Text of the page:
It's easy to take for granted the number of incredible restaurants we have here in Bend. I always thought I'd have another chance to go to a place like Yoko's or Grover's (or Colors, which I still miss constantly), but then once I craved them, they were no longer there. I went to Joolz when they first opened and had a very romantic evening with my wife, filled with an eclectic blend of Middle Eastern, Lebanese and Mediterranean food with drinks that enhanced every flavor. It was a wonderful night, but we never went back because we tried new places and then just eventually forgot it was there. Recently, several people have told me that Joolz has one of the best happy hours in town and, if I weren't a stupid idiot (I don't have nice friends), I'd get over there and get my meze on.
My friend and I arrived at 4 p.m., right as they were opening and we were invited to sit wherever we'd like by our warm and understated server (who was also doubling as bartender. Or, he was doubling as a server. Either way, the man could multitask). I ordered the Beirut 75 (Makers Mark with ginger and lemon) and my friend ordered the Arak (the national drink of Lebanon) and both drinks complemented our selections so well that we made them last and sipped off of them through the rest of the meal. We then decided to focus on the meze so we could sample more of what Joolz has to offer.
We started with the baked feta and oven-dried tomatoes with olives and herbs. I've always felt like feta is a cheese to be used sparingly, as its taste tends to overpower anything it's paired with. As the main ingredient, however, and combined with the dried tomatoes and Greek olives, it created such an intense bouquet of flavors that I am now on a mission to find new (to me) ways to use this cheese. It was delicious on its own, but then combined with the spicy licorice tinge of the Arak, it became one of the most savory dishes I've ever tried.
Next, we had the elk wraps with hummus and Armenian pickles, which became the highlight of the meal for me. The elk was seasoned in a way that I'd only experienced with lamb and it absolutely melted in our mouths. It was a good thing each of us ordered one, because blood might have been shed over the last few bites. I'd never heard of, or tasted, for that matter, an Armenian pickle before, but now this Eurasian pickle and I have a real future together. I didn't think anything could top the Elk, but the way that pickle exploded flavor all over everything, I seriously wanted to cry when it was all gone and, if I hadn't been in such good company, there might have been some plate licking.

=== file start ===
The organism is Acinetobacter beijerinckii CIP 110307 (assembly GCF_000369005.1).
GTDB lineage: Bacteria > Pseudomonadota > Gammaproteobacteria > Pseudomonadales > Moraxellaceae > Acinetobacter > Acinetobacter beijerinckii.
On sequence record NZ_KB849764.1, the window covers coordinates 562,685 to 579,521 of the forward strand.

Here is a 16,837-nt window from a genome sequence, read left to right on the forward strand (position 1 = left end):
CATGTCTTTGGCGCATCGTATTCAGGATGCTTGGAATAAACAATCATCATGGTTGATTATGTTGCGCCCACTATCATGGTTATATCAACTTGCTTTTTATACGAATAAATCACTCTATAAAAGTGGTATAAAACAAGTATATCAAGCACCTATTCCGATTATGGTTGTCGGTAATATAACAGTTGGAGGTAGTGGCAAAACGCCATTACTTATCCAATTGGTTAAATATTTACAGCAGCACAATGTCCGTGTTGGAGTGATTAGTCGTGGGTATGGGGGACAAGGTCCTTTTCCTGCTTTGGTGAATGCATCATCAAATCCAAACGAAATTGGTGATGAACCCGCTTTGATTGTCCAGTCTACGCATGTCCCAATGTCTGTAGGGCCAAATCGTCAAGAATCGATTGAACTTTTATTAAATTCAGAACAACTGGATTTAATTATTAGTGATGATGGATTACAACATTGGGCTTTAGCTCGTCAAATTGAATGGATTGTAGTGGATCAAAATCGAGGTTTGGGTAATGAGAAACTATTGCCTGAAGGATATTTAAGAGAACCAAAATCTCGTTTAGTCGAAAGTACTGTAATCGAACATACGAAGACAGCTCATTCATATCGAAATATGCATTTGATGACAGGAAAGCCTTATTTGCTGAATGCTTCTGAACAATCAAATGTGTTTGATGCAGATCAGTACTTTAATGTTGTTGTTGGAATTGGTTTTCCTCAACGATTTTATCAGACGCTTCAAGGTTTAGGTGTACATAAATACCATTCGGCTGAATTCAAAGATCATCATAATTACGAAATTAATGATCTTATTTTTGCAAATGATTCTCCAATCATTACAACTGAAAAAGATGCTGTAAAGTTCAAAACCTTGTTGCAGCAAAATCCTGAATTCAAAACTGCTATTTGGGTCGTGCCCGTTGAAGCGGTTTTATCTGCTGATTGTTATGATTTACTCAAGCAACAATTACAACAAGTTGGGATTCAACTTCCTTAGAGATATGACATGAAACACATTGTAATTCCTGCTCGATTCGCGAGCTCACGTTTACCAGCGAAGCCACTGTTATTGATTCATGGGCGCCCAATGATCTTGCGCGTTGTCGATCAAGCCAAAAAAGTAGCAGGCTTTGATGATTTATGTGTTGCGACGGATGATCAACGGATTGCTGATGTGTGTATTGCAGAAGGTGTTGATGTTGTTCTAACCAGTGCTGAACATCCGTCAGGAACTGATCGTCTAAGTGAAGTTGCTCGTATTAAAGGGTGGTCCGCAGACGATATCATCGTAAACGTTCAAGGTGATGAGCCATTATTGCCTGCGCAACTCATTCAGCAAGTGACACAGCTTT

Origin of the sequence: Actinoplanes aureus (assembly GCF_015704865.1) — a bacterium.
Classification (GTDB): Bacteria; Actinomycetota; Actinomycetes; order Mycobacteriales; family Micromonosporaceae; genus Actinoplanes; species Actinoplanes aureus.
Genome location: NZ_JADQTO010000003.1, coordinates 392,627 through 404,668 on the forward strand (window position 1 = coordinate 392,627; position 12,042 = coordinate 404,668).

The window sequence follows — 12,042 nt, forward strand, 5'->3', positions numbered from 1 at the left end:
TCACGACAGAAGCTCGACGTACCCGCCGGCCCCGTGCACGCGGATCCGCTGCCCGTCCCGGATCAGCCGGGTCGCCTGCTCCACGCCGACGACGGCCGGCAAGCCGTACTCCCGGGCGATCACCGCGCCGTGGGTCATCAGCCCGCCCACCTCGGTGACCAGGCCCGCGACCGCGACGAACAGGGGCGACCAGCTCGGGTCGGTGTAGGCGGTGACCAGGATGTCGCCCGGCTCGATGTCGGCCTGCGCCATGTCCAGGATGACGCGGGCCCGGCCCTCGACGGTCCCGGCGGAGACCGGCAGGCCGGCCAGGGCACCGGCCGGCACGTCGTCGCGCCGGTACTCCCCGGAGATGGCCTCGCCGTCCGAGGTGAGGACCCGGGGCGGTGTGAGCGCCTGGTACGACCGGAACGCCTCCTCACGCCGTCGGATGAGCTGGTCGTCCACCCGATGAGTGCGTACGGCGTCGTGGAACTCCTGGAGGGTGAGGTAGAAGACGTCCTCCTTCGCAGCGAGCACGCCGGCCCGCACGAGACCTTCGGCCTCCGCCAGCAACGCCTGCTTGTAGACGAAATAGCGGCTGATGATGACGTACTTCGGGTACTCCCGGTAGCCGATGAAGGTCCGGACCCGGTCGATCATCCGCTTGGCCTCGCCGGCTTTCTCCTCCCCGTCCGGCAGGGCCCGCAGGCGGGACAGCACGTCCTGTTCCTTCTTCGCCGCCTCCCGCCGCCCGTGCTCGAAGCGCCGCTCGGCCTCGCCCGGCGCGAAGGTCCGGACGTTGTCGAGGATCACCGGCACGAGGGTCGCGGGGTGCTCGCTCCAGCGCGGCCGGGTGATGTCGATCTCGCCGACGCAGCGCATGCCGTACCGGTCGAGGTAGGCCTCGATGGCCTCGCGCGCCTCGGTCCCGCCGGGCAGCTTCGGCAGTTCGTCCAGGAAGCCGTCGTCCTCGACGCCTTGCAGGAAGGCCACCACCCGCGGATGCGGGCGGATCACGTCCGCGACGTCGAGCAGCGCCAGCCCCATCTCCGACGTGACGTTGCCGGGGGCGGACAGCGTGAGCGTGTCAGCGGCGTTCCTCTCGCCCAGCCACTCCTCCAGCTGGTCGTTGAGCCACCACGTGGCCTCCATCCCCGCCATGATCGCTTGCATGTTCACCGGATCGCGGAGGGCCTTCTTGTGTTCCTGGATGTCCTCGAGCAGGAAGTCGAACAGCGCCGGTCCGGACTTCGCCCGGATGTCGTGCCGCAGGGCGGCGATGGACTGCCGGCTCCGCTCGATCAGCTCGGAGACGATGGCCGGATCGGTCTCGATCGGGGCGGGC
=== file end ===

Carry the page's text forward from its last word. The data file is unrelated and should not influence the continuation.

We double dipped next and ordered the falafel bites, as well as the halloumi (sheep cheese) slider. The falafel bites were only OK, as they were pretty salty and dry, but that sheep cheese slider was another absolutely masterful creation. The cheese was coated with the same olive-and-herb tapenade that came with the roasted feta and we were again confronted with another incredibly mouth-watering dish. I know there should be a moratorium on me saying "melts in your mouth," but that is honestly what it did and I'm not gonna lie about it.
After realizing we just didn't have room for any more meze, we wrapped it all up with an apricot baklava. My friend didn't care for it, but I thought it was delicious and just light enough for me to eat her half as well, so all was good with the world. We were happy and content and had, shockingly, been in Joolz for over three hours. But that's what meze is all about, and as Joolz's menu says: "A custom of eating small and flavorful bites of food to accompany drinks and to be enjoyed in the company of others." This, combined with the general peaceful ambience, makes it hard to venture into the cold and leave their welcoming lights behind. And because of this, Joolz, I'll never forget you again.